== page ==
Polish Jews
Poland's President Andrzej Duda speaks during the ceremony to commemorate the 70th anniversary of a 1946 massacre of Jews in Kielce, Poland, 4 July 2016 Agencja Gazeta/Pawel Malecki/via Reuters

Polish President Andrzej Duda on 4 July marked the 70<sup>th anniversary of a post-war massacre in the town of Kielce, and stated that there is no place for racism and bigotry in today's Poland. The Kielce massacre is said to be the deadliest pogrom against Polish Jews after the Second World War.

It took place on 4 July, 1946 and was carried out by communist police, soldiers and a mob. Forty two people were killed in Kielce, 150km south of Warsaw and most of the victims were survivors of the Nazi Holocaust. Thousands of Jews left Poland in the wake of the massacre.

It began as an eight-year-old boy Henryk Blaszczyk, falsely claimed that he had been kidnapped by Jews. A Jewish house on 7 Planty street was attacked as police opened fire killing several people in the building. Around 20 people were beaten to death while others were shot dead. Two were killed with bayonets and the rest were stoned to death. The dead included children and women.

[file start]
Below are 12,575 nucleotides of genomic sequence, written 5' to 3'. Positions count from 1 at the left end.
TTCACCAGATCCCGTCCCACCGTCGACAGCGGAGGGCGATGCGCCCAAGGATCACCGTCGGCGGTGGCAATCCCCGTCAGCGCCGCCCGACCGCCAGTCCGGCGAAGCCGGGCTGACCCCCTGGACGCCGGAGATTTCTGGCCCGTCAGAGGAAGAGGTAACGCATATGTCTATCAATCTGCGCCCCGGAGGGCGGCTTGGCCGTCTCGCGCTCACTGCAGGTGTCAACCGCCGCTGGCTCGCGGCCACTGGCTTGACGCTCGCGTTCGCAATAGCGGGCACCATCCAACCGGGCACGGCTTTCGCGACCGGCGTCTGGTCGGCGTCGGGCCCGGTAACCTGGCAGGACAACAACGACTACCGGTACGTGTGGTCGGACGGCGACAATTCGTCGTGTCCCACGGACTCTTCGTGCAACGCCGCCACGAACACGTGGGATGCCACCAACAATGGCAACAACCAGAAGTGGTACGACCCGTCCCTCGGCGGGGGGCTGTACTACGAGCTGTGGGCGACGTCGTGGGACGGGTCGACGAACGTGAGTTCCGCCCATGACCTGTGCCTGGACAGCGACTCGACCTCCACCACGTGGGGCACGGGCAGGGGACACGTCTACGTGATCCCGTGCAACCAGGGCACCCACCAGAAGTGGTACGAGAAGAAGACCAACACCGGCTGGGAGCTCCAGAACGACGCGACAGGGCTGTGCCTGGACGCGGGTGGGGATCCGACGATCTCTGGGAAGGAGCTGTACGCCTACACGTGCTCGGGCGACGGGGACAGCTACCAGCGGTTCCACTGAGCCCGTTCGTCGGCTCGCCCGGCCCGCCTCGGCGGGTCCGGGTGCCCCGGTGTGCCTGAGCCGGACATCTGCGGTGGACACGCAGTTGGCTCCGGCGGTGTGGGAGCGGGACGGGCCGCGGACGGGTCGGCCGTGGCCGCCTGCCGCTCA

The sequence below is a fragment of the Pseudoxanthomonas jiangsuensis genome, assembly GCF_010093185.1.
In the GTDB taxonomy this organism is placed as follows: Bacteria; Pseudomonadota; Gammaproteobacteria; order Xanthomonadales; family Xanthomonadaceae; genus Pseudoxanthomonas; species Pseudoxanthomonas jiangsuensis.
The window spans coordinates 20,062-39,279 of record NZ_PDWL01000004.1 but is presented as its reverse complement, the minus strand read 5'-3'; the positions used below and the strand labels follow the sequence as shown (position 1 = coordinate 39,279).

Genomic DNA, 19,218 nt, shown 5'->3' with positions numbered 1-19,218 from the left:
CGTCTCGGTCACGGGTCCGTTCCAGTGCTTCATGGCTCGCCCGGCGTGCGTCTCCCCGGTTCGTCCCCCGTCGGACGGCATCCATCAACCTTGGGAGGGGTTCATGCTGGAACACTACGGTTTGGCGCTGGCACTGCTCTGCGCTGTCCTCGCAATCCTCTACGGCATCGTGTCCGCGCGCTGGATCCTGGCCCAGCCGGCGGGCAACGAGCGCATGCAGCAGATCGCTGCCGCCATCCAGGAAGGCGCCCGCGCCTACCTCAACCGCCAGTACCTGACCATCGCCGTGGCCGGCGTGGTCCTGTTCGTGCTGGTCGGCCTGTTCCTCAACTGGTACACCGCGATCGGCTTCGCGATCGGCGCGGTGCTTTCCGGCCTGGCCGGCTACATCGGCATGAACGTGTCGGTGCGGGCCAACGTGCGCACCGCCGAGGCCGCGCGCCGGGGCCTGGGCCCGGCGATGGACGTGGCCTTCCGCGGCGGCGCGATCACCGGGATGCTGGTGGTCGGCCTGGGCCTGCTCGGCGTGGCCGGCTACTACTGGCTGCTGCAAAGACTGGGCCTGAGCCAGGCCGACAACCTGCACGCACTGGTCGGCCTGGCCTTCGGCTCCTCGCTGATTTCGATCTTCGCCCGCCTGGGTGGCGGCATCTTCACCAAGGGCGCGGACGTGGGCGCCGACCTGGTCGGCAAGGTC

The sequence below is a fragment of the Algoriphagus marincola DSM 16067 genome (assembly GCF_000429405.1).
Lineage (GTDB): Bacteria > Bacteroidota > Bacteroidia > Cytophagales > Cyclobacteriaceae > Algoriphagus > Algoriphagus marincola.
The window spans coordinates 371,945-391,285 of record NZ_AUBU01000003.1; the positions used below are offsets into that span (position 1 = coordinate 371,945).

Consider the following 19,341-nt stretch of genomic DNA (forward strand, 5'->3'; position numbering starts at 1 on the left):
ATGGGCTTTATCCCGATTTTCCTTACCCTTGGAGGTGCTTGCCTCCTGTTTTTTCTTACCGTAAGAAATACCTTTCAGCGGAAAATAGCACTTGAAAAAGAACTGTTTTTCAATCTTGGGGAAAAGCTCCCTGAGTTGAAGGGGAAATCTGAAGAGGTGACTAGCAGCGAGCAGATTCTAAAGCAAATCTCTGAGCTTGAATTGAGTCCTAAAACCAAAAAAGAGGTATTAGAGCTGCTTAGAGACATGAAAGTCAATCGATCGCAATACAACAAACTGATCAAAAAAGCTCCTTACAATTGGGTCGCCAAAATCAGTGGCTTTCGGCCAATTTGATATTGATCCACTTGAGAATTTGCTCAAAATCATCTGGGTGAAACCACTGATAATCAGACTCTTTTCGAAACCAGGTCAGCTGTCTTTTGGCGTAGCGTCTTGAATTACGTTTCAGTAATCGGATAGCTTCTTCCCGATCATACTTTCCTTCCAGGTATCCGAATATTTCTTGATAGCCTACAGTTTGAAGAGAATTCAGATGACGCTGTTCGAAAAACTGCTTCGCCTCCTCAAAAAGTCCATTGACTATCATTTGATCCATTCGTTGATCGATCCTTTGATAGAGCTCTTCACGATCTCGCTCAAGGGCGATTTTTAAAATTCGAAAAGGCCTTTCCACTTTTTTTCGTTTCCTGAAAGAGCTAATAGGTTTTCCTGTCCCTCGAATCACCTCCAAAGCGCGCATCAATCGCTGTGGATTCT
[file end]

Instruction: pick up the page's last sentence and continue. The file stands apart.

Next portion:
Twelve of the people responsible for the massacre were put on trial while nine were sentenced to death.

Duda singled out the then communist authorities saying, "It was the army and police who first opened fire on the Jewish residents of Kielce.

"In the free, sovereign, independent Poland there is no room for any prejudice, there is no room for racism, there is no room for xenophobia, there is no room for anti-Semitism," the BBC quoted him as saying.

Earlier, the president laid flowers on the graves of the victims in the Kielce Jewish cemetery accompanied by Chief Rabbi Michael Schudrich.